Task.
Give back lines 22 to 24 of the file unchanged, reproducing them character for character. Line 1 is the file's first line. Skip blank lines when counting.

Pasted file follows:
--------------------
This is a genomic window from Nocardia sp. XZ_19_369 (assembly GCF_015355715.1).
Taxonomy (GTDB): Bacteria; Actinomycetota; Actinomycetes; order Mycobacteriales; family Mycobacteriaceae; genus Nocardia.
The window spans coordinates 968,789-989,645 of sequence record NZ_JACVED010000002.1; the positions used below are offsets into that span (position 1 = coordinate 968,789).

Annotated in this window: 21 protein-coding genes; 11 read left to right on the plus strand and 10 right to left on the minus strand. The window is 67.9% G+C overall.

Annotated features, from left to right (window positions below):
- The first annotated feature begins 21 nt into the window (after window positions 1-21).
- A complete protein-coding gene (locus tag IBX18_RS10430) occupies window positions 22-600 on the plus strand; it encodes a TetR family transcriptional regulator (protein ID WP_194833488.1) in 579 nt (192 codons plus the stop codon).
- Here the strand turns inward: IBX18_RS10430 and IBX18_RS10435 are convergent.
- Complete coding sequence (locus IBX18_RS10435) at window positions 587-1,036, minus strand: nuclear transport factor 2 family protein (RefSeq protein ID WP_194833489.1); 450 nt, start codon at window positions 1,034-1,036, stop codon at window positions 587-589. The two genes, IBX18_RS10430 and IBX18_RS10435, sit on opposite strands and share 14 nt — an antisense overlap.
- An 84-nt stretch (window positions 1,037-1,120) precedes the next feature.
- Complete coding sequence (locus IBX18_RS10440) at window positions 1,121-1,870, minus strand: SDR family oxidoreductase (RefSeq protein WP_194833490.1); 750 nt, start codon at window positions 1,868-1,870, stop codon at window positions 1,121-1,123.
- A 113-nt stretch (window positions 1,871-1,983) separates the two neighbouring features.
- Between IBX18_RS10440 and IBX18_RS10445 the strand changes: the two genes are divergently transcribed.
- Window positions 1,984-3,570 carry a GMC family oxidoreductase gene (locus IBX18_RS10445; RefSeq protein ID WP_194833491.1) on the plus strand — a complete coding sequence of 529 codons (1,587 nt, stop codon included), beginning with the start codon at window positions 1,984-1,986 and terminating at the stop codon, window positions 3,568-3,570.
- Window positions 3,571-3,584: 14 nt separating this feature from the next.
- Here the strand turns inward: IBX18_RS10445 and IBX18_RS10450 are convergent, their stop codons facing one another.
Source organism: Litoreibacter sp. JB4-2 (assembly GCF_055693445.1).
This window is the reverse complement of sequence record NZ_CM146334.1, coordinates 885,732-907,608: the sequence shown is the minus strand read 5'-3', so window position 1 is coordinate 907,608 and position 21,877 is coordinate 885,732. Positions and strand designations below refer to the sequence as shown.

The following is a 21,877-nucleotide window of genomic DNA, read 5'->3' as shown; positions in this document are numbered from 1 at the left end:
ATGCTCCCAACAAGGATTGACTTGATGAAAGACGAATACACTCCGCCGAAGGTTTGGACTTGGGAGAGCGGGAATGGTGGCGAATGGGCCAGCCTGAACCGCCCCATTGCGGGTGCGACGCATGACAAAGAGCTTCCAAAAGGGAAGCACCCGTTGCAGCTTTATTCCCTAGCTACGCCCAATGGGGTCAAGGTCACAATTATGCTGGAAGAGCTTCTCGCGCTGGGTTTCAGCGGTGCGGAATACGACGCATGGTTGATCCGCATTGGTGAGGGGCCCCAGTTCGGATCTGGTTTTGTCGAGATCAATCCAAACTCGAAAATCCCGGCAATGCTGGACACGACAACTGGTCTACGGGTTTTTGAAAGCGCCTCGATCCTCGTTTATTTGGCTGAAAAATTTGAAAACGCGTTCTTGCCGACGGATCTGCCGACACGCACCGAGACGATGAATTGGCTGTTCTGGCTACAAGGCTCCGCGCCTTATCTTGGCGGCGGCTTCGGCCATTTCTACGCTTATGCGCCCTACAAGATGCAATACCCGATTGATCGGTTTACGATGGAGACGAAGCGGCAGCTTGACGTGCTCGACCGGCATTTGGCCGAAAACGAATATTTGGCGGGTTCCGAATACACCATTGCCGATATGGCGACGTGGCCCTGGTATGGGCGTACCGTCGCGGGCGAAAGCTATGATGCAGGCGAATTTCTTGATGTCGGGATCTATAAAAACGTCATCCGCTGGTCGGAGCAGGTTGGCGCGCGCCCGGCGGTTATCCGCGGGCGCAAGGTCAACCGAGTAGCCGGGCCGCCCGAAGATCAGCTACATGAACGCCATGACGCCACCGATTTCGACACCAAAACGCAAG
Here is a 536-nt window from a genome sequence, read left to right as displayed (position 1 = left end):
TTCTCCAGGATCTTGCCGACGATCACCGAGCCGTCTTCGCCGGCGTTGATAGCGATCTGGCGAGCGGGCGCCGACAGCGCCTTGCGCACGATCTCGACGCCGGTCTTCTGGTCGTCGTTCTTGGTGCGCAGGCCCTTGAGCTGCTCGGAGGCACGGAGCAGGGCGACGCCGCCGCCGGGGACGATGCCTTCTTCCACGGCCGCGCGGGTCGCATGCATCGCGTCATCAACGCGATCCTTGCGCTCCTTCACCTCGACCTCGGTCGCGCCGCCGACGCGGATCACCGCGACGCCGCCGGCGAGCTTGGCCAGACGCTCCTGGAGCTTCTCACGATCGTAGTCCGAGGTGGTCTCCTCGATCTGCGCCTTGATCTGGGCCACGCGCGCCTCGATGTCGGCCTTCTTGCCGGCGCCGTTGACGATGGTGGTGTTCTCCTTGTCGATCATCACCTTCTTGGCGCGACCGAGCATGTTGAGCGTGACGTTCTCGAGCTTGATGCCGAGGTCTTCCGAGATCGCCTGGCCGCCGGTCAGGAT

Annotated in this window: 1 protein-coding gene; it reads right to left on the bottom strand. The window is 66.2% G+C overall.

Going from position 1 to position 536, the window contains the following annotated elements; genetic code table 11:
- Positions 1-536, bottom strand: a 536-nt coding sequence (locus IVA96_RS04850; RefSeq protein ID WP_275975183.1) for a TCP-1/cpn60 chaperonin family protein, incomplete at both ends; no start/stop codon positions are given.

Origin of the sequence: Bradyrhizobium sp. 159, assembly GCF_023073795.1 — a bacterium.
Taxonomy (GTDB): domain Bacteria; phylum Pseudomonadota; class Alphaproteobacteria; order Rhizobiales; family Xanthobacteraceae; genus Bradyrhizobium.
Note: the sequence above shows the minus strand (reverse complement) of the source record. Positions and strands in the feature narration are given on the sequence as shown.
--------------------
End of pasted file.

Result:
TTCTCCAGGATCTTGCCGACGATCACCGAGCCGTCTTCGCCGGCGTTGATAGCGATCTGGCGAGCGGGCGCCGACAGCGCCTTGCGCACGATCTCGACGCCGGTCTTCTGGTCGTCGTTCTTGGTGCGCAGGCCCTTGAGCTGCTCGGAGGCACGGAGCAGGGCGACGCCGCCGCCGGGGACGATGCCTTCTTCCACGGCCGCGCGGGTCGCATGCATCGCGTCATCAACGCGATCCTTGCGCTCCTTCACCTCGACCTCGGTCGCGCCGCCGACGCGGATCACCGCGACGCCGCCGGCGAGCTTGGCCAGACGCTCCTGGAGCTTCTCACGATCGTAGTCCGAGGTGGTCTCCTCGATCTGCGCCTTGATCTGGGCCACGCGCGCCTCGATGTCGGCCTTCTTGCCGGCGCCGTTGACGATGGTGGTGTTCTCCTTGTCGATCATCACCTTCTTGGCGCGACCGAGCATGTTGAGCGTGACGTTCTCGAGCTTGATGCCGAGGTCTTCCGAGATCGCCTGGCCGCCGGTCAGGAT

Annotated in this window: 1 protein-coding gene; it reads right to left on the bottom strand. The window is 66.2% G+C overall.

Going from position 1 to position 536, the window contains the following annotated elements; genetic code table 11: